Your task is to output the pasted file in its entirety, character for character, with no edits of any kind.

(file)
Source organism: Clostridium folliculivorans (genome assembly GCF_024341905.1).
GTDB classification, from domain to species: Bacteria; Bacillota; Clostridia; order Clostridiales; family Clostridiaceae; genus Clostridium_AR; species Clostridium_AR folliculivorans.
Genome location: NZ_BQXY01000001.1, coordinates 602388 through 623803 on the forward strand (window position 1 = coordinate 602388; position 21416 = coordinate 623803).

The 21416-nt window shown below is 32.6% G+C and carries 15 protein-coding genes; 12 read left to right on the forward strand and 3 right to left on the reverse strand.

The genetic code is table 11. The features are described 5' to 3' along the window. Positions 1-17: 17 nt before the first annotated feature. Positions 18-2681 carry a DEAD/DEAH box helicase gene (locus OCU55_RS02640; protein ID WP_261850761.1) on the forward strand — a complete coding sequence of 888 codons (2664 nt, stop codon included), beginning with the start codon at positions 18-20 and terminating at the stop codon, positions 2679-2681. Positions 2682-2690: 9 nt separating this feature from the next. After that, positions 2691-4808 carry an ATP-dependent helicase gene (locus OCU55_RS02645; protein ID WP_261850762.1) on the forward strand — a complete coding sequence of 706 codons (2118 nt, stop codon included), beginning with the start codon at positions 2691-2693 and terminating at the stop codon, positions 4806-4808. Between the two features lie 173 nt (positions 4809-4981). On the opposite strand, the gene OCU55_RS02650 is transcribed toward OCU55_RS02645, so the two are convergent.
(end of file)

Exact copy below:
Source organism: Clostridium folliculivorans (genome assembly GCF_024341905.1).
GTDB classification, from domain to species: Bacteria; Bacillota; Clostridia; order Clostridiales; family Clostridiaceae; genus Clostridium_AR; species Clostridium_AR folliculivorans.
Genome location: NZ_BQXY01000001.1, coordinates 602388 through 623803 on the forward strand (window position 1 = coordinate 602388; position 21416 = coordinate 623803).

The 21416-nt window shown below is 32.6% G+C and carries 15 protein-coding genes; 12 read left to right on the forward strand and 3 right to left on the reverse strand.

The genetic code is table 11. The features are described 5' to 3' along the window. Positions 1-17: 17 nt before the first annotated feature. Positions 18-2681 carry a DEAD/DEAH box helicase gene (locus OCU55_RS02640; protein ID WP_261850761.1) on the forward strand — a complete coding sequence of 888 codons (2664 nt, stop codon included), beginning with the start codon at positions 18-20 and terminating at the stop codon, positions 2679-2681. Positions 2682-2690: 9 nt separating this feature from the next. After that, positions 2691-4808 carry an ATP-dependent helicase gene (locus OCU55_RS02645; protein ID WP_261850762.1) on the forward strand — a complete coding sequence of 706 codons (2118 nt, stop codon included), beginning with the start codon at positions 2691-2693 and terminating at the stop codon, positions 4806-4808. Between the two features lie 173 nt (positions 4809-4981). On the opposite strand, the gene OCU55_RS02650 is transcribed toward OCU55_RS02645, so the two are convergent.